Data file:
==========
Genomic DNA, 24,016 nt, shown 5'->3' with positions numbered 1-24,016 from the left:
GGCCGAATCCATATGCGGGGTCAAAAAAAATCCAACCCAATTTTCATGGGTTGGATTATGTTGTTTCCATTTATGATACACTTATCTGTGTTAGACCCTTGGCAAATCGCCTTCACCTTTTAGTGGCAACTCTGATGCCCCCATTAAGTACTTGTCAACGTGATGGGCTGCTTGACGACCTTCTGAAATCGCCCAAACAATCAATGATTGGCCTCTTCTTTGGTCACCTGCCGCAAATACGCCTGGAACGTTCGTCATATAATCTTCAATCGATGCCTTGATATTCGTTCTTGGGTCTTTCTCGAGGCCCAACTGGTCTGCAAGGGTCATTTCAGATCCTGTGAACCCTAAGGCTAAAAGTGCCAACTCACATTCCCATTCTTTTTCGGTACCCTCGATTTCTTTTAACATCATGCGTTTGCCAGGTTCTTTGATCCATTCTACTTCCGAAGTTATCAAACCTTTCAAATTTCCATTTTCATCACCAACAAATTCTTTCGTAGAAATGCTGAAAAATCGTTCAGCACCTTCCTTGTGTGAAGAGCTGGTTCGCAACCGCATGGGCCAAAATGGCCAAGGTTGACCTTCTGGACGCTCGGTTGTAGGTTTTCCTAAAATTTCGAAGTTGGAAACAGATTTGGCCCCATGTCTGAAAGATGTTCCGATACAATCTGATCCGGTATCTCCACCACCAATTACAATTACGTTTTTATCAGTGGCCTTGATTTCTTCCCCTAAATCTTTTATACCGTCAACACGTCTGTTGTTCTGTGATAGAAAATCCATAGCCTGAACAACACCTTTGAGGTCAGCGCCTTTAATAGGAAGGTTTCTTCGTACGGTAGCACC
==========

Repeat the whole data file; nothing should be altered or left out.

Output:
Genomic DNA, 24,016 nt, shown 5'->3' with positions numbered 1-24,016 from the left:
GGCCGAATCCATATGCGGGGTCAAAAAAAATCCAACCCAATTTTCATGGGTTGGATTATGTTGTTTCCATTTATGATACACTTATCTGTGTTAGACCCTTGGCAAATCGCCTTCACCTTTTAGTGGCAACTCTGATGCCCCCATTAAGTACTTGTCAACGTGATGGGCTGCTTGACGACCTTCTGAAATCGCCCAAACAATCAATGATTGGCCTCTTCTTTGGTCACCTGCCGCAAATACGCCTGGAACGTTCGTCATATAATCTTCAATCGATGCCTTGATATTCGTTCTTGGGTCTTTCTCGAGGCCCAACTGGTCTGCAAGGGTCATTTCAGATCCTGTGAACCCTAAGGCTAAAAGTGCCAACTCACATTCCCATTCTTTTTCGGTACCCTCGATTTCTTTTAACATCATGCGTTTGCCAGGTTCTTTGATCCATTCTACTTCCGAAGTTATCAAACCTTTCAAATTTCCATTTTCATCACCAACAAATTCTTTCGTAGAAATGCTGAAAAATCGTTCAGCACCTTCCTTGTGTGAAGAGCTGGTTCGCAACCGCATGGGCCAAAATGGCCAAGGTTGACCTTCTGGACGCTCGGTTGTAGGTTTTCCTAAAATTTCGAAGTTGGAAACAGATTTGGCCCCATGTCTGAAAGATGTTCCGATACAATCTGATCCGGTATCTCCACCACCAATTACAATTACGTTTTTATCAGTGGCCTTGATTTCTTCCCCTAAATCTTTTATACCGTCAACACGTCTGTTGTTCTGTGATAGAAAATCCATAGCCTGAACAACACCTTTGAGGTCAGCGCCTTTAATAGGAAGGTTTCTTCGTACGGTAGCACC